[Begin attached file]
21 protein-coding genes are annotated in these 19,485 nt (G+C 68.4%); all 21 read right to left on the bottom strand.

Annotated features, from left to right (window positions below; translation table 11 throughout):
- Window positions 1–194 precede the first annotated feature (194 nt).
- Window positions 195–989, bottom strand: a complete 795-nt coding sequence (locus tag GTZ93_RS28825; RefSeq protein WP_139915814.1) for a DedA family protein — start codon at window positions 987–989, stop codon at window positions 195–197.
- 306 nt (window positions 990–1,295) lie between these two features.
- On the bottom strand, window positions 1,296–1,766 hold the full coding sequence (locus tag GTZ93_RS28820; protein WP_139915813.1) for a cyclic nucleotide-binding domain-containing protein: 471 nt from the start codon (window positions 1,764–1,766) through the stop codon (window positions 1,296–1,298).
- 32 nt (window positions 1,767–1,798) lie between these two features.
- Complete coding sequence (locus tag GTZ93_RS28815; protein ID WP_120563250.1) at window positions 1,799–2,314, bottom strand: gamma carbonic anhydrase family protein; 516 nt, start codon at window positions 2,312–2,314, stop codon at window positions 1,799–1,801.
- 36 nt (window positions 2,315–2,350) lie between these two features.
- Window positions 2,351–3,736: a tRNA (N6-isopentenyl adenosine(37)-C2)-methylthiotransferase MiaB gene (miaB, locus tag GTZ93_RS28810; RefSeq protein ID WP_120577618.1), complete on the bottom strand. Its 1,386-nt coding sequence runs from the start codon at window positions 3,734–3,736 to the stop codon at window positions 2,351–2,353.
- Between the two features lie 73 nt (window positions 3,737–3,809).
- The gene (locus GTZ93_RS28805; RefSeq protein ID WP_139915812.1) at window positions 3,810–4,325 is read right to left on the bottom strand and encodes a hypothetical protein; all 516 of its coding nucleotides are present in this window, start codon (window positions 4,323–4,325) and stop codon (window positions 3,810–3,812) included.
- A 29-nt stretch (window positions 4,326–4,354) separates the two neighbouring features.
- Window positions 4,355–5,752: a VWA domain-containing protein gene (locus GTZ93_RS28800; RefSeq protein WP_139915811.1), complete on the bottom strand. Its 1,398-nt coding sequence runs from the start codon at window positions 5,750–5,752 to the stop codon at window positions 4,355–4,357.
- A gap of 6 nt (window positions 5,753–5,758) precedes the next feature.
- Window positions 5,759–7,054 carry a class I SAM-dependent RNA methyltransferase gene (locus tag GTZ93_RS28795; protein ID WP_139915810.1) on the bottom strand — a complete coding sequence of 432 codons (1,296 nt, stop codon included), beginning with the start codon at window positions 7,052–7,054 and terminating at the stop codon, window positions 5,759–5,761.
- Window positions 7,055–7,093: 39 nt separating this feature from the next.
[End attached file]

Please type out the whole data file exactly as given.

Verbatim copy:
21 protein-coding genes are annotated in these 19,485 nt (G+C 68.4%); all 21 read right to left on the bottom strand.

Annotated features, from left to right (window positions below; translation table 11 throughout):
- Window positions 1–194 precede the first annotated feature (194 nt).
- Window positions 195–989, bottom strand: a complete 795-nt coding sequence (locus tag GTZ93_RS28825; RefSeq protein WP_139915814.1) for a DedA family protein — start codon at window positions 987–989, stop codon at window positions 195–197.
- 306 nt (window positions 990–1,295) lie between these two features.
- On the bottom strand, window positions 1,296–1,766 hold the full coding sequence (locus tag GTZ93_RS28820; protein WP_139915813.1) for a cyclic nucleotide-binding domain-containing protein: 471 nt from the start codon (window positions 1,764–1,766) through the stop codon (window positions 1,296–1,298).
- 32 nt (window positions 1,767–1,798) lie between these two features.
- Complete coding sequence (locus tag GTZ93_RS28815; protein ID WP_120563250.1) at window positions 1,799–2,314, bottom strand: gamma carbonic anhydrase family protein; 516 nt, start codon at window positions 2,312–2,314, stop codon at window positions 1,799–1,801.
- 36 nt (window positions 2,315–2,350) lie between these two features.
- Window positions 2,351–3,736: a tRNA (N6-isopentenyl adenosine(37)-C2)-methylthiotransferase MiaB gene (miaB, locus tag GTZ93_RS28810; RefSeq protein ID WP_120577618.1), complete on the bottom strand. Its 1,386-nt coding sequence runs from the start codon at window positions 3,734–3,736 to the stop codon at window positions 2,351–2,353.
- Between the two features lie 73 nt (window positions 3,737–3,809).
- The gene (locus GTZ93_RS28805; RefSeq protein ID WP_139915812.1) at window positions 3,810–4,325 is read right to left on the bottom strand and encodes a hypothetical protein; all 516 of its coding nucleotides are present in this window, start codon (window positions 4,323–4,325) and stop codon (window positions 3,810–3,812) included.
- A 29-nt stretch (window positions 4,326–4,354) separates the two neighbouring features.
- Window positions 4,355–5,752: a VWA domain-containing protein gene (locus GTZ93_RS28800; RefSeq protein WP_139915811.1), complete on the bottom strand. Its 1,398-nt coding sequence runs from the start codon at window positions 5,750–5,752 to the stop codon at window positions 4,355–4,357.
- A gap of 6 nt (window positions 5,753–5,758) precedes the next feature.
- Window positions 5,759–7,054 carry a class I SAM-dependent RNA methyltransferase gene (locus tag GTZ93_RS28795; protein ID WP_139915810.1) on the bottom strand — a complete coding sequence of 432 codons (1,296 nt, stop codon included), beginning with the start codon at window positions 7,052–7,054 and terminating at the stop codon, window positions 5,759–5,761.
- Window positions 7,055–7,093: 39 nt separating this feature from the next.